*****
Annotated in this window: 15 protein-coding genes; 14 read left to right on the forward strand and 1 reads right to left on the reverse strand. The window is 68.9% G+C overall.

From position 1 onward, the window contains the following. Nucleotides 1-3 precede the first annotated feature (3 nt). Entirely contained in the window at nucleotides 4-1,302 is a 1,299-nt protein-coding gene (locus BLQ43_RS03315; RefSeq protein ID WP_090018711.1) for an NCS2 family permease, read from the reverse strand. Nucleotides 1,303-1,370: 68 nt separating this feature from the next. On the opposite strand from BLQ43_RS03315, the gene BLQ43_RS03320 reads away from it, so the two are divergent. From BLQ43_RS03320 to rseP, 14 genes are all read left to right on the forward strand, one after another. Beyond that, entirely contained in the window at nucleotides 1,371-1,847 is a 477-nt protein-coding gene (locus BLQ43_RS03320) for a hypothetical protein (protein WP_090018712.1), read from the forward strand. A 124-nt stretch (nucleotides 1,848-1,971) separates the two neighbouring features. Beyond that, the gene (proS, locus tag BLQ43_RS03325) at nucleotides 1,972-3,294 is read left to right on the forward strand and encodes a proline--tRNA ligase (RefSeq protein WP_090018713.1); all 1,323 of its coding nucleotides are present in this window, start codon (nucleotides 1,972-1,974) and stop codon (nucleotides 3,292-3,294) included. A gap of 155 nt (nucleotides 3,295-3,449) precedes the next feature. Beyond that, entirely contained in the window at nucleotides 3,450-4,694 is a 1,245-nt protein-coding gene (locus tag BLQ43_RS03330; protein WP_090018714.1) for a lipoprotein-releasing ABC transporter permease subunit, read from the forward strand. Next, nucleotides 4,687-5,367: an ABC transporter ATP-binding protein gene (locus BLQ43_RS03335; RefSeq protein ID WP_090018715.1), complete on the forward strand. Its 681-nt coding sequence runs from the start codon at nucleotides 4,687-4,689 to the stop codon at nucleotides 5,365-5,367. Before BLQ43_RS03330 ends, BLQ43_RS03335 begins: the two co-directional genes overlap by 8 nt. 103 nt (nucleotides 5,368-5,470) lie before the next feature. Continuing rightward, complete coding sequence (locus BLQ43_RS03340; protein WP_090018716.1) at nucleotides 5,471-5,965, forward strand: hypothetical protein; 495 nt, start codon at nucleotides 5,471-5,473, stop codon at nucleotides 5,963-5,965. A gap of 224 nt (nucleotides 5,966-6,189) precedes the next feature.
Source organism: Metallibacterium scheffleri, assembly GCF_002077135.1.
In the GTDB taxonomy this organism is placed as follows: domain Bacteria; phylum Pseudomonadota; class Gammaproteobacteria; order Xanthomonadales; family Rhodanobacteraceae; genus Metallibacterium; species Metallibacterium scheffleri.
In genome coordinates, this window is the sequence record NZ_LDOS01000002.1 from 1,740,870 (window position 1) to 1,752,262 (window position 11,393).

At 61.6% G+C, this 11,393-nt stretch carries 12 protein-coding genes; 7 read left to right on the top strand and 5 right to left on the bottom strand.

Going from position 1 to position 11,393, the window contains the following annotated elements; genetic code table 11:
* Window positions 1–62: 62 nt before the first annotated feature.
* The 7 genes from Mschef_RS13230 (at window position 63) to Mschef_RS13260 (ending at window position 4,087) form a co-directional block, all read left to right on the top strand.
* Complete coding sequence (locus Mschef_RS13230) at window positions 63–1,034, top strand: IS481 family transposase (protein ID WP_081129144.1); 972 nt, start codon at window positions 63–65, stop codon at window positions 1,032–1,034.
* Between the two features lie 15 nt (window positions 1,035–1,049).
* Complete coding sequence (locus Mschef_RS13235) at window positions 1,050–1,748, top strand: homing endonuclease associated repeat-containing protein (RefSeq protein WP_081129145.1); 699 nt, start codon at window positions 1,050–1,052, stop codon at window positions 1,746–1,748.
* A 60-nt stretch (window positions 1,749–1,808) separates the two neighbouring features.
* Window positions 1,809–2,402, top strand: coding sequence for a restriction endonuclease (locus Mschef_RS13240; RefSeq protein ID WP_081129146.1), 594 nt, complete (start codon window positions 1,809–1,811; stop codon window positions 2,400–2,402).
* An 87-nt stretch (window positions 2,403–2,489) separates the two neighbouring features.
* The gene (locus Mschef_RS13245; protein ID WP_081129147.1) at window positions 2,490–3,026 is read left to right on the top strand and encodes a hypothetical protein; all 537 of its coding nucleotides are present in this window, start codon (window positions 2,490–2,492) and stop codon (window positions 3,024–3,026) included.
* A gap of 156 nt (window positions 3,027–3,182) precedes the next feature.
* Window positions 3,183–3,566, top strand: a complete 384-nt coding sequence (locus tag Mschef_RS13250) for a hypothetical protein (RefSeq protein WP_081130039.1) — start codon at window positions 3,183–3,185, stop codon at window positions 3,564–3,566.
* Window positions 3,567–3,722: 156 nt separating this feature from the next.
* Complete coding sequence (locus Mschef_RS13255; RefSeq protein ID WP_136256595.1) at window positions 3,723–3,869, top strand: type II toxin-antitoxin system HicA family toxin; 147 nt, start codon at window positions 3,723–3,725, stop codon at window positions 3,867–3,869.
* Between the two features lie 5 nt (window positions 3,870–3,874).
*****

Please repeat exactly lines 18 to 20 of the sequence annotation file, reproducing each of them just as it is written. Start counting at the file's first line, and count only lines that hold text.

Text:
* Window positions 3,183–3,566, top strand: a complete 384-nt coding sequence (locus tag Mschef_RS13250) for a hypothetical protein (RefSeq protein WP_081130039.1) — start codon at window positions 3,183–3,185, stop codon at window positions 3,564–3,566.
* Window positions 3,567–3,722: 156 nt separating this feature from the next.
* Complete coding sequence (locus Mschef_RS13255; RefSeq protein ID WP_136256595.1) at window positions 3,723–3,869, top strand: type II toxin-antitoxin system HicA family toxin; 147 nt, start codon at window positions 3,723–3,725, stop codon at window positions 3,867–3,869.